City of Atlanta to amp up support for abortion access with $300K donation

Credit: Steve Schaefer

Credit: Steve Schaefer

Following the U.S. Supreme Court’s reversal of Roe v. Wade, the city of Atlanta is on track to donate $300,000 to an organization that helps women get the support and money they need for abortions, including out-of-state travel.

With the donation to the National Network of Abortion Funds, which it set to be approved by the City Council in August, the city hopes to help offset the impact of Georgia’s 2019 abortion law that could go into effect within weeks.

The National Network of Abortion Funds supports Access Reproductive Care-Southeast, an Atlanta-based nonprofit that provides “financial and practical support, including lifts to appointments and travel and accommodation” for people seeking abortions, the resolution states.

“As public servants, we have to do everything we can to help make sure that people stay alive and have access to the health care that they deserve,” said Councilmember Liliana Bakhtiari, the lead sponsor of the measure. “It’s a very unconventional time, and while some people would say that this might be stepping outside of our boundaries, I would say that these times are unprecedented and we have to do something, because we can’t just sit by and do nothing.”

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Georgia’s 2019 “Heartbeat” law outlaws abortion in most cases once a doctor can detect fetal cardiac activity, typically about six weeks into a pregnancy and before many women know they are pregnant.

In the weeks since the Supreme Court overturned constitutional protections for abortion and left the decision up to the states, Georgia’s law has been tied up in the courts and has not gone into effect, but a federal court is expected to rule on it in the coming days or weeks.

Credit: robert.andres@ajc.com

Credit: robert.andres@ajc.com

If Georgia’s abortion law goes into effect, it would limit the services local abortion clinics provide.

“If we have a six-week ban … more folks are going to have to travel out of state for care,” said Allison Coffman, the executive director of the Amplify Georgia Collaborative, which is comprised of several reproductive justice organizations, including ARC-Southeast.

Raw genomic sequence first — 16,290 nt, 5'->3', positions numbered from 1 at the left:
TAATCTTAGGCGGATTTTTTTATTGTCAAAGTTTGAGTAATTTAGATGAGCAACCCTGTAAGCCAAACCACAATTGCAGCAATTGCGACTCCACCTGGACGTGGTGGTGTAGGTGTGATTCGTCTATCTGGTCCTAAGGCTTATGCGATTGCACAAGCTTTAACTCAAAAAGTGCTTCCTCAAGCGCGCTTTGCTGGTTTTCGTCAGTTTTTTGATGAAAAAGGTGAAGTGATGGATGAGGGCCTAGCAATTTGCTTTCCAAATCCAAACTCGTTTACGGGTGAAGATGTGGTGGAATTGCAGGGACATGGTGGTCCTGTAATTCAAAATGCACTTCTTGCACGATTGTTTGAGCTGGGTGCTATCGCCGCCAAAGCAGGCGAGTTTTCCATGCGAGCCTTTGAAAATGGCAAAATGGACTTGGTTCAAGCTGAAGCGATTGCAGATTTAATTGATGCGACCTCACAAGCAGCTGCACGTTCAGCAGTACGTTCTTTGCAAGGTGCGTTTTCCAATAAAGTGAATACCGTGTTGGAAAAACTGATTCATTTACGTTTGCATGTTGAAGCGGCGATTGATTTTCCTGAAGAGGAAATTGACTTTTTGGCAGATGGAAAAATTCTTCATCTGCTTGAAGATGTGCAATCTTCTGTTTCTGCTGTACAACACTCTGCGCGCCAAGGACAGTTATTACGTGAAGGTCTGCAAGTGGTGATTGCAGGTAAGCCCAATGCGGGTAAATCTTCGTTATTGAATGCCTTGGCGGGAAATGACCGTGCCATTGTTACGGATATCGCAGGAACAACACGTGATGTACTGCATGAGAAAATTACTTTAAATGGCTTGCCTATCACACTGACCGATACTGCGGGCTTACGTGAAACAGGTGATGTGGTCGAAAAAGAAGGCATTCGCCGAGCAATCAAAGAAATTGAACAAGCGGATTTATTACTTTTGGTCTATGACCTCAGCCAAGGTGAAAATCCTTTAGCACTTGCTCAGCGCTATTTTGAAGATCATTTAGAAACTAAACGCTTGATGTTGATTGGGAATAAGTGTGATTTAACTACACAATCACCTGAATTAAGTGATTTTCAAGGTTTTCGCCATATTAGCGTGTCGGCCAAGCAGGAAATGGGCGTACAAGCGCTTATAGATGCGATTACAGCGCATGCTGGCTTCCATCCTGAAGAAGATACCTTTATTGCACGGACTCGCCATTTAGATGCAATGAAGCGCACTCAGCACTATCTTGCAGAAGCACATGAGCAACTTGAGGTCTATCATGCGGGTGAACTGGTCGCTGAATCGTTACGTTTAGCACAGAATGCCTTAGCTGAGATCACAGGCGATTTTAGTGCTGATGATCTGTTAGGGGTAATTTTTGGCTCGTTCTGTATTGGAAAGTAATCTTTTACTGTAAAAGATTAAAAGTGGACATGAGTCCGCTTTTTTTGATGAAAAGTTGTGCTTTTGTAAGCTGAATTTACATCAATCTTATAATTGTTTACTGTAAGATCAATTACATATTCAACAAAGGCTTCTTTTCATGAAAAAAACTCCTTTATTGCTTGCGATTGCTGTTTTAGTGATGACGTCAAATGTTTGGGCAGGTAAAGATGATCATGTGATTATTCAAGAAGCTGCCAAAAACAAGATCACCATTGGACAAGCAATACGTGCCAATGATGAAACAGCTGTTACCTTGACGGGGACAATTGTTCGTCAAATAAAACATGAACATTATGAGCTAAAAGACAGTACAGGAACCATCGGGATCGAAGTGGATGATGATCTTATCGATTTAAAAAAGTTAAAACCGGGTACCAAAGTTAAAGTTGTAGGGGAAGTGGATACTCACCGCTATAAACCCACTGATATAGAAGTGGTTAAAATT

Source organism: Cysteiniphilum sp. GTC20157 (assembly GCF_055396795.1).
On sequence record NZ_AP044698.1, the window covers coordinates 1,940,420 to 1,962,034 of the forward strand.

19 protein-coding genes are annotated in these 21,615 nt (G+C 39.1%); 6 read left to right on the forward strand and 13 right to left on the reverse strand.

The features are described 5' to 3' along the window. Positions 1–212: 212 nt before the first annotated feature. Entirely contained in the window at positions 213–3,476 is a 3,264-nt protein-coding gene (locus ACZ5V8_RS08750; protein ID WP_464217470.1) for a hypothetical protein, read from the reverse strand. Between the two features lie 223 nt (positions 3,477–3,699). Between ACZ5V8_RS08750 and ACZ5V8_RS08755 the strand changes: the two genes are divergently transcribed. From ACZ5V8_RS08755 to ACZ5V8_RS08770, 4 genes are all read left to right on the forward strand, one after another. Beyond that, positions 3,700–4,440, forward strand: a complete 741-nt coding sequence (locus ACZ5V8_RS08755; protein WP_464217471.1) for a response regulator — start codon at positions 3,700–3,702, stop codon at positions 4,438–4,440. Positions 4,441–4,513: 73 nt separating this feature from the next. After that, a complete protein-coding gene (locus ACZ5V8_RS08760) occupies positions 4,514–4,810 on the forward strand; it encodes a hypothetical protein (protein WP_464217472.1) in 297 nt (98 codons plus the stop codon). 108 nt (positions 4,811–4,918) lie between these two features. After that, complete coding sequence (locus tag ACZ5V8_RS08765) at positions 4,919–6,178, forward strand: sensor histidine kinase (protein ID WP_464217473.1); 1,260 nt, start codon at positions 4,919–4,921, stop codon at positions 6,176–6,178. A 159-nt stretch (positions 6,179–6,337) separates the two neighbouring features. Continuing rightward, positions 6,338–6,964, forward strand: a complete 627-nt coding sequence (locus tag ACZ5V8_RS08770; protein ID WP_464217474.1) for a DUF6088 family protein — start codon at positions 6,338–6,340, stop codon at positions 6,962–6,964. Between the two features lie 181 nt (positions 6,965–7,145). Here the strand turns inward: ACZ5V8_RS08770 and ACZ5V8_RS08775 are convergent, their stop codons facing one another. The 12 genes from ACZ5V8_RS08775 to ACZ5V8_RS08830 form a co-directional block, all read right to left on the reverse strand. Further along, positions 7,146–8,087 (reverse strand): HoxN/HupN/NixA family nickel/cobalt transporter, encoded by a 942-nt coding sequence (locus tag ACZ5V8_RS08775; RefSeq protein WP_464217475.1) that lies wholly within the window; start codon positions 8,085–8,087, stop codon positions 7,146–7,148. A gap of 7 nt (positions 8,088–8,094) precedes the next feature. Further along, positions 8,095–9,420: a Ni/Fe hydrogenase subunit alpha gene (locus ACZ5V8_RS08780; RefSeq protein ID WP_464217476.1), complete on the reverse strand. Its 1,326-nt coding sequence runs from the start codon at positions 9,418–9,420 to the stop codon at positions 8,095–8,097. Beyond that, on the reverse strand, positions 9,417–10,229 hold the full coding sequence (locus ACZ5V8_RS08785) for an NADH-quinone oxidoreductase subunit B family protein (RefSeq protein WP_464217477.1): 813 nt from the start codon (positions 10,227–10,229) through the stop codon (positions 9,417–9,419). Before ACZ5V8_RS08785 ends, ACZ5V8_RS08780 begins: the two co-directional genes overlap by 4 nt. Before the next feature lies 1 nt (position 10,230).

The organization runs a hotline for people across the Southeast seeking abortions. Coffman said the city’s donation could go toward providing logistical and financial help for flights, gas, child care and hotel stays. Nothing in Georgia’s 2019 abortion law explicitly restricts traveling out of state to get an abortion after six weeks.

“This is a huge step in actually creating material change,” she said.

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The money is coming from a fund in the general budget that has not been allocated to a specific department. (Atlanta’s city charter allows the council to donate funds to nonprofit organizations for charitable purposes.)

Bakhtiari, a first-term councilmember who used to be a public affairs manager for Planned Parenthood Southeast, said she hopes other local governments in Georgia follow with their own donations to abortion funds. After the council passed a measure in June urging Atlanta police to investigations into abortions their “lowest possible priority,” several other cities followed suit with their own resolutions.

“This helps make up the financial gap for people who are already being hit really hard by the cost of living,” Bakhtiari said. Eleven additional councilmembers have signed on in support of the donation, which a City Council committee unanimously voted to advance Tuesday.